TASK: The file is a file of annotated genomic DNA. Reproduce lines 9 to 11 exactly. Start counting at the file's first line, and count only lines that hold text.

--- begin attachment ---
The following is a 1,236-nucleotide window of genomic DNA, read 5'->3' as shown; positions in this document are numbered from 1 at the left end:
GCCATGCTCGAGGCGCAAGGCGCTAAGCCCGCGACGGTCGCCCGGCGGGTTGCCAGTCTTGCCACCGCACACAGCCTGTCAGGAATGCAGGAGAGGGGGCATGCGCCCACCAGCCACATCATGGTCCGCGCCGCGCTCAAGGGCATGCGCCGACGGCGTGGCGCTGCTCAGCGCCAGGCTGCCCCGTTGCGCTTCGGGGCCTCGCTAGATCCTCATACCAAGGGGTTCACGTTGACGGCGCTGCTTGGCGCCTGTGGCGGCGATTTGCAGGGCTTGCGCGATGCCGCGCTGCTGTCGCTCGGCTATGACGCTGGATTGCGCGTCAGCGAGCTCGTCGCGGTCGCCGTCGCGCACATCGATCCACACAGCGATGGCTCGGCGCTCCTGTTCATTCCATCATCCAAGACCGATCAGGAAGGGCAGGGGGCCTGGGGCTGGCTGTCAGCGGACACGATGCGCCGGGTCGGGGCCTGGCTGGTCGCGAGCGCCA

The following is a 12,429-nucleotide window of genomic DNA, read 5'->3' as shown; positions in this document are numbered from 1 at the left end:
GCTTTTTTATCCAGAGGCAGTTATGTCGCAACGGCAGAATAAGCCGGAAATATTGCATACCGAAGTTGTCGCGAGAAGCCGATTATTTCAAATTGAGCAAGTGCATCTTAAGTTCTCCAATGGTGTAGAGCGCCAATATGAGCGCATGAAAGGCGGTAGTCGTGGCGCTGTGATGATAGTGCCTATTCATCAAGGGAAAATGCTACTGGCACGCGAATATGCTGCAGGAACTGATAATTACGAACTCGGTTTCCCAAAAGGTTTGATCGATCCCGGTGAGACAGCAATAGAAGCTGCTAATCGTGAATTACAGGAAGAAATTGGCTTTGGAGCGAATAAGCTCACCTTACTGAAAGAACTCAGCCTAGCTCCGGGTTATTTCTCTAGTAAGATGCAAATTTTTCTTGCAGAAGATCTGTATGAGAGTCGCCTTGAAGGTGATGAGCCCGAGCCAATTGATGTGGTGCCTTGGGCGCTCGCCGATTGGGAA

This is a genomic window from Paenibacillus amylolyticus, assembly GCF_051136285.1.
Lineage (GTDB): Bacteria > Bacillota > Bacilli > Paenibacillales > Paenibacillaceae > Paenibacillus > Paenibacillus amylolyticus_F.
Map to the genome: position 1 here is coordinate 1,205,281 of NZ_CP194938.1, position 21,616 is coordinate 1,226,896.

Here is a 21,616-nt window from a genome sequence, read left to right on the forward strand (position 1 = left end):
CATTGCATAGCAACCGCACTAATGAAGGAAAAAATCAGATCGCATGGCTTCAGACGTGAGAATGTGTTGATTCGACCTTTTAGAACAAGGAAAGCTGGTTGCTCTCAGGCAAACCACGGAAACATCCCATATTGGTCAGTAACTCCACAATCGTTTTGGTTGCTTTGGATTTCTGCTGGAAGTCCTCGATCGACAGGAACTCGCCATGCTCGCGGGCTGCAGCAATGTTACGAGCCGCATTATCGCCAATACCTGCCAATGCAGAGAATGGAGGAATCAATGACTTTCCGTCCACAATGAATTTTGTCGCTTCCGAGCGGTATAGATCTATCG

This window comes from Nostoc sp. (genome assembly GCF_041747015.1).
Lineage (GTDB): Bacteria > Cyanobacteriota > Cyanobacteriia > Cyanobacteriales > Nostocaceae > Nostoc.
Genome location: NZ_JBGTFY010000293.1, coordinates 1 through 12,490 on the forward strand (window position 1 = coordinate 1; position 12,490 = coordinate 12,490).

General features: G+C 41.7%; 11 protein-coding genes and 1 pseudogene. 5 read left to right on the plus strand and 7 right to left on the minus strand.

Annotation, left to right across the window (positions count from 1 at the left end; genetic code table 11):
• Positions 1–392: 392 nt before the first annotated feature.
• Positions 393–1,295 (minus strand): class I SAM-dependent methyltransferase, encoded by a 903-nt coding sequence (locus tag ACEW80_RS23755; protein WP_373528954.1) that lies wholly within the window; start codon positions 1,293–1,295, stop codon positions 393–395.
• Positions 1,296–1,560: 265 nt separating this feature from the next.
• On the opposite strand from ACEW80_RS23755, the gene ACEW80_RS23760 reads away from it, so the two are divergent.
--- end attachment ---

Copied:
CATTGCATAGCAACCGCACTAATGAAGGAAAAAATCAGATCGCATGGCTTCAGACGTGAGAATGTGTTGATTCGACCTTTTAGAACAAGGAAAGCTGGTTGCTCTCAGGCAAACCACGGAAACATCCCATATTGGTCAGTAACTCCACAATCGTTTTGGTTGCTTTGGATTTCTGCTGGAAGTCCTCGATCGACAGGAACTCGCCATGCTCGCGGGCTGCAGCAATGTTACGAGCCGCATTATCGCCAATACCTGCCAATGCAGAGAATGGAGGAATCAATGACTTTCCGTCCACAATGAATTTTGTCGCTTCCGAGCGGTATAGATCTATCG

This window comes from Nostoc sp. (genome assembly GCF_041747015.1).
Lineage (GTDB): Bacteria > Cyanobacteriota > Cyanobacteriia > Cyanobacteriales > Nostocaceae > Nostoc.